SELECT 'ALTER TABLE ' + TABLE_SCHEMA + '.' + TABLE_NAME
+ ' ALTER COLUMN SystemGUID varchar(20) NULL '
WHERE COLUMN_NAME = 'SystemGUID'
Copy the output, run, all columns of that name are now NULLable. I re-run the test line and … success! Great! I remove that one line from my BAT file and run it. I took a quick look at the generated “.err.txt” files and only had 3 that had errors. That’s a pretty good success rate for that many files. Upon further inspection, we’re trying to import into a varbinary column. Looking at the data … that is most definitely not a varbinary value. I checked with the client and he said that it didn’t look like a value they’d ever reference for their purposes so we used the above ALTER TABLE trick to adjust those couple of tables to make those columns a simple varchar(50). After that, truncate the tables that had the failures because some of the data had been written before the first row containing that particular column/value, and re-run the BCP command just for them. The imports ran without further error so we poked around a little in the database to verify counts and such.
After verification, I added comments to my “scratch” TSQL that I’d used to run all of the above commands and saved it so they could reference it if needed. I took a couple of minutes to explain the various commands I’d run and why. He was content and we had taken just about an hour from start to finish, making both of us pretty happy to not have spent many hours at the office after dark. He also appreciated that I managed to complete in an hour what he knows would have taken him a couple of weeks to do.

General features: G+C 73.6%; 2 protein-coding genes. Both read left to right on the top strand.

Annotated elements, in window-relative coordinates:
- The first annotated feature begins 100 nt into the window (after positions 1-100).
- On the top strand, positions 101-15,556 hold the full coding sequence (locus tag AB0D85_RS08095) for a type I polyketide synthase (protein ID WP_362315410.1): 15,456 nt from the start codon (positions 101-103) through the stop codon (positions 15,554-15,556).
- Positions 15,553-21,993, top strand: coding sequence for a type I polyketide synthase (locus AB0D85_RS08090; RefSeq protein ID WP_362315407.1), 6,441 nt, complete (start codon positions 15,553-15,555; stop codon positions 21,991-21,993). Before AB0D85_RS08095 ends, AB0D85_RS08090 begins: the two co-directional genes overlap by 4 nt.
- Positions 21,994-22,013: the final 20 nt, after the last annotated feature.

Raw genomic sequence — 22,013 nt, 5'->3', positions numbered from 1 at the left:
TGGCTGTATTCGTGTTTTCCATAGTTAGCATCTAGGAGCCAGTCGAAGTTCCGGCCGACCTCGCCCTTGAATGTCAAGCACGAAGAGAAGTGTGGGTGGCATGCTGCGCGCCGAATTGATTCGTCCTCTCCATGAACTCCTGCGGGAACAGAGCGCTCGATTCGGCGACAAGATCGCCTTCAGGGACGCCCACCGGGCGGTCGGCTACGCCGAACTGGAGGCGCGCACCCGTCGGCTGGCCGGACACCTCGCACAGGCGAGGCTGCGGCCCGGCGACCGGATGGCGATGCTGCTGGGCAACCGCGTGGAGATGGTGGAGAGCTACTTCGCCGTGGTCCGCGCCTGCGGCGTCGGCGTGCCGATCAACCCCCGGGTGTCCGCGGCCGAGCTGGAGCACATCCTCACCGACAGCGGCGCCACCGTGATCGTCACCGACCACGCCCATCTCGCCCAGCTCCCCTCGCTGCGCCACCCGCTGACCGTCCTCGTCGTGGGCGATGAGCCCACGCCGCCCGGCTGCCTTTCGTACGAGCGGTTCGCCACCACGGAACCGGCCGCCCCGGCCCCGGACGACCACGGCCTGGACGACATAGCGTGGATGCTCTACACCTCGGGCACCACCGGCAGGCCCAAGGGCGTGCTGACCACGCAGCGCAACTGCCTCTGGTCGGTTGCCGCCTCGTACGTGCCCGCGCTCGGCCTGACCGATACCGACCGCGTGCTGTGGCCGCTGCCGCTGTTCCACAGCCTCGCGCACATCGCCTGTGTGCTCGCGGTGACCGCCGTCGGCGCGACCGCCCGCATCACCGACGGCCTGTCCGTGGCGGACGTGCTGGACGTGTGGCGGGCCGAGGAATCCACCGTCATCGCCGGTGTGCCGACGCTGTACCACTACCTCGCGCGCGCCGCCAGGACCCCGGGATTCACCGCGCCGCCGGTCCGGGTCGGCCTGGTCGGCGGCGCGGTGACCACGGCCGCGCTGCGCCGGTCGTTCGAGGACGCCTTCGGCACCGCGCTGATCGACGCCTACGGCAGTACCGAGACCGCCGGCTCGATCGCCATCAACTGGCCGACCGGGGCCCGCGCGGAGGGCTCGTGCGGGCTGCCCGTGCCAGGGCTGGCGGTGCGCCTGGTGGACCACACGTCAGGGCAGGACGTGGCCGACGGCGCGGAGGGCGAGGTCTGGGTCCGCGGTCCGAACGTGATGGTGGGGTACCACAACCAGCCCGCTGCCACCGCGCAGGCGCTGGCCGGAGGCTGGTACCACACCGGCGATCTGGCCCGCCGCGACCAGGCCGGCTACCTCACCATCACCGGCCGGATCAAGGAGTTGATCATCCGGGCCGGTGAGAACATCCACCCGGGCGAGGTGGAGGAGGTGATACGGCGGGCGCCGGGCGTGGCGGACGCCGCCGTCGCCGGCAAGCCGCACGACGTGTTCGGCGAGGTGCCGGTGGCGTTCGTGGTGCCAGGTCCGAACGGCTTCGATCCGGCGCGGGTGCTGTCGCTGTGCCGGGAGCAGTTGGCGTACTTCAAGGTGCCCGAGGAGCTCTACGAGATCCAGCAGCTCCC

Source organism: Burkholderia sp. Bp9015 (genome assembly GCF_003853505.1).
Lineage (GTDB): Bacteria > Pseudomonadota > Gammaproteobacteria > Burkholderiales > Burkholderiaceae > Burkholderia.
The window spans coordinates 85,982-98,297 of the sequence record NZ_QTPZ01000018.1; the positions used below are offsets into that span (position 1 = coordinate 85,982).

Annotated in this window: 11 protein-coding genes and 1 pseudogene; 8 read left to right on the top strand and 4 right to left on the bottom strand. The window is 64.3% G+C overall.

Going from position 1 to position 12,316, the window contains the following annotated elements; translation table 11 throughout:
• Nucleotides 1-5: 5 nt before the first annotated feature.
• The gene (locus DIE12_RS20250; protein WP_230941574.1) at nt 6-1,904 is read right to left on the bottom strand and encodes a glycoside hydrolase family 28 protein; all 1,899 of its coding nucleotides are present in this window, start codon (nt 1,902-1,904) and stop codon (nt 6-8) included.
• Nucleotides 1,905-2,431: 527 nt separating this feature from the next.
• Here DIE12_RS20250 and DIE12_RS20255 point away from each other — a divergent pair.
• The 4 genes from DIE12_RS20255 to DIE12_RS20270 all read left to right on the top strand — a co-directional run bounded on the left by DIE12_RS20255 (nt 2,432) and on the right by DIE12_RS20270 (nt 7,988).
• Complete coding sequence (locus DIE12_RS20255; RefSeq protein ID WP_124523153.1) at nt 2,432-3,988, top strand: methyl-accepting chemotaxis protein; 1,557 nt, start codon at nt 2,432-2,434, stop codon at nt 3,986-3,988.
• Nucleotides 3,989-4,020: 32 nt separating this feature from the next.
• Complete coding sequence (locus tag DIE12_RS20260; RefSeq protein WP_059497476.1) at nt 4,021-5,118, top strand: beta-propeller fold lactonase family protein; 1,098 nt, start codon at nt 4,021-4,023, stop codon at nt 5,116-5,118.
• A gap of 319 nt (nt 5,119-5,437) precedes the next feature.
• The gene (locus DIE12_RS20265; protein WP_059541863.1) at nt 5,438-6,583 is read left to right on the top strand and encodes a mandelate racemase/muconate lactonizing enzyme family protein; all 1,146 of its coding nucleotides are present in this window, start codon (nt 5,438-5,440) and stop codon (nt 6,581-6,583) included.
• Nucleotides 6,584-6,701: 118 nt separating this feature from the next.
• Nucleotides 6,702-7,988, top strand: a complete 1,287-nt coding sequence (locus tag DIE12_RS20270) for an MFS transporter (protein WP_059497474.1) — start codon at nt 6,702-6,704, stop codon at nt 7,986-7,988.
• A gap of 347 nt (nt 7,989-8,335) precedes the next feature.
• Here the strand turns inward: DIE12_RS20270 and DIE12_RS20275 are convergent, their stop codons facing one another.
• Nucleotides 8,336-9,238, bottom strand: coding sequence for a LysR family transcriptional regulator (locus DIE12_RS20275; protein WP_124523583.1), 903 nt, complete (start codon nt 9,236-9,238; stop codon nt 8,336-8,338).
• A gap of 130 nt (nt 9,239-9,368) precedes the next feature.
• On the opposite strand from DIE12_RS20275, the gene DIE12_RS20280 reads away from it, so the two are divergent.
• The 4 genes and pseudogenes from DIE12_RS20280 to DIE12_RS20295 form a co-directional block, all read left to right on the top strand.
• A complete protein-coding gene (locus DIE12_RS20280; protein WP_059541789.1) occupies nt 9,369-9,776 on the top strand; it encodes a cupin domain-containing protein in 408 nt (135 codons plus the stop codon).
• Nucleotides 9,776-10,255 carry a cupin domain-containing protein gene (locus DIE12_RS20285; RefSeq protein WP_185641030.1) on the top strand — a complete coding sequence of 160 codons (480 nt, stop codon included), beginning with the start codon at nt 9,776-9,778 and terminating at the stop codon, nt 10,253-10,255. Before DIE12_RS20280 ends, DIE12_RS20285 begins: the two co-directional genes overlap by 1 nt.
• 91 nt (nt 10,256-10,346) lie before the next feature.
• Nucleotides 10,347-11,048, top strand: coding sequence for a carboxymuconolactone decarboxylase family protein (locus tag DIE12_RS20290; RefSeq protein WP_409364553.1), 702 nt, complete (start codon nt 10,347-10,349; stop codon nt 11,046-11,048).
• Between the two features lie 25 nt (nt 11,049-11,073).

We have all sorts of tools we can use as DBAs. SSIS provides a nifty GUI for ETL. Azure Data Factory can do the same for Azure. The Import/Export wizard can be helpful for really simple one-off imports. That even could have helped here, but not to define that many flows without column names. PowerShell could have been an option, but I wasn’t quite ready to run through that and handle exceptions. In this case, the old BCP utility came in quite handy and did the job. It’s a tool worth remembering when faced with a “how do I get this data from here to there” problem.